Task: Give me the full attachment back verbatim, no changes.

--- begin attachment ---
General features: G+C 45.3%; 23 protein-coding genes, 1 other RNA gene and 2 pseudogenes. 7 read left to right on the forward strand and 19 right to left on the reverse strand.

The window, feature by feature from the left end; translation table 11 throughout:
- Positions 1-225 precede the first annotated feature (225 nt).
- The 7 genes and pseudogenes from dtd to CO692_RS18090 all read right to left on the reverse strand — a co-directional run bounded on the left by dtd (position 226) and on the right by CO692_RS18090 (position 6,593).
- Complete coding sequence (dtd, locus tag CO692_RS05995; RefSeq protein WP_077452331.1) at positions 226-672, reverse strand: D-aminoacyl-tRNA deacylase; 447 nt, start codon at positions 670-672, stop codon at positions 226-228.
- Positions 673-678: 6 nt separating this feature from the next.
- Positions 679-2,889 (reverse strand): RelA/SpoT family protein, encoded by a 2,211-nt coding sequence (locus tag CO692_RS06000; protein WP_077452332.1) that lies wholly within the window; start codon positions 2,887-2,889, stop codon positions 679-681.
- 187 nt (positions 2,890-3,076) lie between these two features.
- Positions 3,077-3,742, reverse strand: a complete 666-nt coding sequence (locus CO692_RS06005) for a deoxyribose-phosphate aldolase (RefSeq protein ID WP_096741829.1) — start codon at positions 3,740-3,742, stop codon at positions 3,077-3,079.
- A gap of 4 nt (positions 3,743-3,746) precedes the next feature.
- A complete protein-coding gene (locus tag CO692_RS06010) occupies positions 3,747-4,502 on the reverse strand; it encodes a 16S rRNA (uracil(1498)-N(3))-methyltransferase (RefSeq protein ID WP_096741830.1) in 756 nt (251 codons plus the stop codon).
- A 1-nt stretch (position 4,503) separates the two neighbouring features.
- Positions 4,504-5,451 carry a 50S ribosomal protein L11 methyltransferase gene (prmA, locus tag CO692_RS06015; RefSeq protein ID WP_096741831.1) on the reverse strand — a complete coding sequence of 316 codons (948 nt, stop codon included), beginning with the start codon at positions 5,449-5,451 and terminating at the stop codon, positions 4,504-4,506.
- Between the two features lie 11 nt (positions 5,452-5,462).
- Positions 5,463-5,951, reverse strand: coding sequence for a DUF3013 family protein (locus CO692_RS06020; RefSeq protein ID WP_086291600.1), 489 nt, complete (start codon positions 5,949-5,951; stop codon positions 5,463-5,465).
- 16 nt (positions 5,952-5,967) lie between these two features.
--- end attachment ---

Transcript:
General features: G+C 45.3%; 23 protein-coding genes, 1 other RNA gene and 2 pseudogenes. 7 read left to right on the forward strand and 19 right to left on the reverse strand.

The window, feature by feature from the left end; translation table 11 throughout:
- Positions 1-225 precede the first annotated feature (225 nt).
- The 7 genes and pseudogenes from dtd to CO692_RS18090 all read right to left on the reverse strand — a co-directional run bounded on the left by dtd (position 226) and on the right by CO692_RS18090 (position 6,593).
- Complete coding sequence (dtd, locus tag CO692_RS05995; RefSeq protein WP_077452331.1) at positions 226-672, reverse strand: D-aminoacyl-tRNA deacylase; 447 nt, start codon at positions 670-672, stop codon at positions 226-228.
- Positions 673-678: 6 nt separating this feature from the next.
- Positions 679-2,889 (reverse strand): RelA/SpoT family protein, encoded by a 2,211-nt coding sequence (locus tag CO692_RS06000; protein WP_077452332.1) that lies wholly within the window; start codon positions 2,887-2,889, stop codon positions 679-681.
- 187 nt (positions 2,890-3,076) lie between these two features.
- Positions 3,077-3,742, reverse strand: a complete 666-nt coding sequence (locus CO692_RS06005) for a deoxyribose-phosphate aldolase (RefSeq protein ID WP_096741829.1) — start codon at positions 3,740-3,742, stop codon at positions 3,077-3,079.
- A gap of 4 nt (positions 3,743-3,746) precedes the next feature.
- A complete protein-coding gene (locus tag CO692_RS06010) occupies positions 3,747-4,502 on the reverse strand; it encodes a 16S rRNA (uracil(1498)-N(3))-methyltransferase (RefSeq protein ID WP_096741830.1) in 756 nt (251 codons plus the stop codon).
- A 1-nt stretch (position 4,503) separates the two neighbouring features.
- Positions 4,504-5,451 carry a 50S ribosomal protein L11 methyltransferase gene (prmA, locus tag CO692_RS06015; RefSeq protein ID WP_096741831.1) on the reverse strand — a complete coding sequence of 316 codons (948 nt, stop codon included), beginning with the start codon at positions 5,449-5,451 and terminating at the stop codon, positions 4,504-4,506.
- Between the two features lie 11 nt (positions 5,452-5,462).
- Positions 5,463-5,951, reverse strand: coding sequence for a DUF3013 family protein (locus CO692_RS06020; RefSeq protein ID WP_086291600.1), 489 nt, complete (start codon positions 5,949-5,951; stop codon positions 5,463-5,465).
- 16 nt (positions 5,952-5,967) lie between these two features.